1. We want to protect the privacy of our users.Libraries have a strong track record of putting measures in place to protect the personal details and reading habits of our patrons. By requiring researchers to register individually and to provide details of their research project, Elsevier is circumventing the protections that libraries have put in place. The reason given by Elsevier for this requirement is that the publisher needs to check the credentials of the individual accessing the content. However, in authenticating individual user accounts the institution has already established the bona fide nature of the researcher. Further verification should not be necessary. We object to data about the research being performed by our users in our institutions being collected by an external third party. It is not the job of a publisher to control, monitor and vet what research takes place at a university.
  2. We want to protect our researchers from undue liability.Many institutions employ full time experts to negotiate the terms and condition of licence agreements on their behalf. This process can take months, and yet, a researcher is expected to agree to the Elsevier click-through licence in a matter of seconds. The terms of this click-through licenceare extremely complex, in many places unclear[2] and could have serious down-stream implications for the outputs of the research. We also note that there is no cap on liabilities for a researcher:

2.3 The User will be solely responsible for all costs, expenses, losses and liabilities incurred, and activities undertaken by the User in connection with TDM Service.

What is more, Elsevier retain the right to amend the terms, without notice and the changes will be deemed accepted by the researcher immediately. This is unacceptable.

Many of the responsibilities that are placed on the researcher by the click-through licence will be difficult to implement in practice e.g. the licence states that copyright notices may not be changed from how they appear in the dataset. This means that in a dataset derived from 10,000 articles there may be at least 10,000 appearances of the word “copyright”. A normal way of dealing with this “noise” would be to remove these irrelevant data from the dataset, but this would contravene the terms of the licence.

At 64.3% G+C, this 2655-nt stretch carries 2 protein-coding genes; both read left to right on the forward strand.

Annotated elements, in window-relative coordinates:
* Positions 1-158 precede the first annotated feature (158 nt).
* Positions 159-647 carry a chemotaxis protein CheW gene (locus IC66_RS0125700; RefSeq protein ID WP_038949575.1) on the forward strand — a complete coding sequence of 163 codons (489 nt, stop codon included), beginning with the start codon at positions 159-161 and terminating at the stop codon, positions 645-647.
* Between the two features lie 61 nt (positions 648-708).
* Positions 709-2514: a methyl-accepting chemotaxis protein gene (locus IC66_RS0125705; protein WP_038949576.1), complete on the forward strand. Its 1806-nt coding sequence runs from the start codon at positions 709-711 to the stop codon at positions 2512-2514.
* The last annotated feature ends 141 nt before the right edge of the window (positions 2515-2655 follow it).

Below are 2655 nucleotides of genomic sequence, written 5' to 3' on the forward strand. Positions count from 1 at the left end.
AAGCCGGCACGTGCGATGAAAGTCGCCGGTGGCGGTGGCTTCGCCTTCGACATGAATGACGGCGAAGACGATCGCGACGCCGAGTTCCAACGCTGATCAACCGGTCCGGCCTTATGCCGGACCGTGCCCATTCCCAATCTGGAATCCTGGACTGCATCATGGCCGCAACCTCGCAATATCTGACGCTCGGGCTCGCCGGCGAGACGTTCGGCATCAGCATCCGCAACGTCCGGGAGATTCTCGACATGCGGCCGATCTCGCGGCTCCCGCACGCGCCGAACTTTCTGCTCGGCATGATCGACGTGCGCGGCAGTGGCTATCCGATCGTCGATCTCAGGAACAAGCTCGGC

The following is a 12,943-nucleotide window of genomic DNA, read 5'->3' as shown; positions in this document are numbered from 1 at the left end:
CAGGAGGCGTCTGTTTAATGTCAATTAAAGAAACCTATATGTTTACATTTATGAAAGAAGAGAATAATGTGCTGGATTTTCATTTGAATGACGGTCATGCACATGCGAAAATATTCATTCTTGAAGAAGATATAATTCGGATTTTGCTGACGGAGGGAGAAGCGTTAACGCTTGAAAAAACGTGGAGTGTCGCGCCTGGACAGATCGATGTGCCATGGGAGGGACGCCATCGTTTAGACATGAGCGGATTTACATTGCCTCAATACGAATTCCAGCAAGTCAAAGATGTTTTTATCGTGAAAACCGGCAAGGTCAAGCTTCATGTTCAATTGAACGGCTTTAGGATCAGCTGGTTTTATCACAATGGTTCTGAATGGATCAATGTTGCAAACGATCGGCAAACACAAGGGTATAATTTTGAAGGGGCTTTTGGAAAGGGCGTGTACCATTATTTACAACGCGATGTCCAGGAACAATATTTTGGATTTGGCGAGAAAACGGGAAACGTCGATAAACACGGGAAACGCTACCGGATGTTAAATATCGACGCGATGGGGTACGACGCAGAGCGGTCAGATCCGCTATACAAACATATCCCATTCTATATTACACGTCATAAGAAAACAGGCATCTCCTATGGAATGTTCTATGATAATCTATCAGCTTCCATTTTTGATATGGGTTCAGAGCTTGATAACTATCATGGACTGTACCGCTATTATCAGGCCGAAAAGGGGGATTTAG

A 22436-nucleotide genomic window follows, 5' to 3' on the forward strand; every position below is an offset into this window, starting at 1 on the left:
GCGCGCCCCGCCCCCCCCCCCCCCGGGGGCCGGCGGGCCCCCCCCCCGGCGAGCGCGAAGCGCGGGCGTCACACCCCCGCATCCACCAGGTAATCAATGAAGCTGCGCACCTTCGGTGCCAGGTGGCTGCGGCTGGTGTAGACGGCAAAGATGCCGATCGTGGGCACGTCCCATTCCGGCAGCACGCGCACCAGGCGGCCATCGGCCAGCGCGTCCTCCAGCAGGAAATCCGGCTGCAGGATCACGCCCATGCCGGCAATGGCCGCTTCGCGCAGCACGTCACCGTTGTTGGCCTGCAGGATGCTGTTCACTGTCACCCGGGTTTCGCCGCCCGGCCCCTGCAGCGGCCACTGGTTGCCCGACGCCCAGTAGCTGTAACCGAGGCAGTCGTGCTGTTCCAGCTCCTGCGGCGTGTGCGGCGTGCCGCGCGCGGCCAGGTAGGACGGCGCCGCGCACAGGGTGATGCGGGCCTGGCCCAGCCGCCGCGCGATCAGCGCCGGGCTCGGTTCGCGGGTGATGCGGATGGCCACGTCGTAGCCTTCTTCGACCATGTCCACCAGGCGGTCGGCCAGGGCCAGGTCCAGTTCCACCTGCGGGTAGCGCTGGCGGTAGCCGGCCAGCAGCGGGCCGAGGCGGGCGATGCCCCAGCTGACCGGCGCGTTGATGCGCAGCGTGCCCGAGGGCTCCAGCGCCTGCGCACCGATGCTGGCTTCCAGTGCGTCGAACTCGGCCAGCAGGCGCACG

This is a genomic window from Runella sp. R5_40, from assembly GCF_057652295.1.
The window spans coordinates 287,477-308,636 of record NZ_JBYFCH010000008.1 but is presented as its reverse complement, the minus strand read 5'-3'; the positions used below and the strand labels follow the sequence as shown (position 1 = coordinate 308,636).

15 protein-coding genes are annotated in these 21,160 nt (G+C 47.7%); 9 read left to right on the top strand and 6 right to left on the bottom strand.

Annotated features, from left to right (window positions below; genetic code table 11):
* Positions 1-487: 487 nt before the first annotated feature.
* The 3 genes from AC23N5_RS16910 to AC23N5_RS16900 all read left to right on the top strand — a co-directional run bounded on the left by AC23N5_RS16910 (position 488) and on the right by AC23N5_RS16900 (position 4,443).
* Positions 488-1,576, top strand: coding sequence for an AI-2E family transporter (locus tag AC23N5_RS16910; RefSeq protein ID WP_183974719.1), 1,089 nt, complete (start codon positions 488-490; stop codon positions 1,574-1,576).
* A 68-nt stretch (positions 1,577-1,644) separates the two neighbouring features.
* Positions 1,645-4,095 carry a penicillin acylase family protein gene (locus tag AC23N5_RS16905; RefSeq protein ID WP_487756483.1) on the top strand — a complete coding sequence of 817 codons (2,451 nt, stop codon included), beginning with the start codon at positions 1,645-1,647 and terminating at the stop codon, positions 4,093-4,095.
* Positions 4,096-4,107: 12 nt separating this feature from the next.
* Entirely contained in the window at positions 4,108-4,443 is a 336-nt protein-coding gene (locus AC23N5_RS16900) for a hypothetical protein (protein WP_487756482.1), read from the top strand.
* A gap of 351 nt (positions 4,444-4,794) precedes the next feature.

The click-through licence also makes it impossible to ensure thetransparency and reproducibility of research results as the researcher may not share the dataset used for the research project and must delete it after use. The researcher is also expressly prohibited from depositing this dataset in their institutional repository.

Lastly, the licence is silent on post-termination use of the results of content mining. The licence will be terminated if the subscribing university “does not maintain a subscription to the book and journal content in the ScienceDirect® database”. If a researcher has mined thousands of articles, how do they check that each and every one is being subscribed to? If one or many are cancelled, what does this mean for the results, categorisations and hypotheses contained in data they have invested time and effort to produce?


We estimate that European universities spend in the region of €2 billion a year on Scientific Technical and Medical published content, the vast majority of which is on e-journal subscriptions. The new Elsevier licence terms and added requirement of an additional licence for each and every researcher who wishes to mine the content raises questions about what institutions are actually purchasing when subscribing to digital information. The implication of the Elsevier TDM policy is that institutions only purchase the right to cache, look at, print out, and do a word-search on a PDF. We believe that universities should be able to employ computers to read and analyse content they have purchased and to which they have legal access. An e-subscription fee is paid so that universities can appropriately and proportionately use the content they subscribe to. For what other purpose is a university buying access to information?

Research and innovation is best encouraged in a free-thinking and enabling environment where researchers can fully exploit the content they have access to through their library. Going forward, it is important that libraries can ensure that the scientific freedom of their researchers is not eroded, and the impact of their scientific outputs undermined, by limits imposed through licences.


[1]This licence is recommended so that reuse is not prevented under the sui-generis Database Directive.

[2]Terms used in the licence such as “recognition” and “classification” (2.1.1) are unclear. Another crucial, term “integration” (3.3) has been left undefined.

[/vc_column_text][/vc_column][/vc_row][vc_row][vc_column width=”1/1″][/vc_column][/vc_row]

Related news articles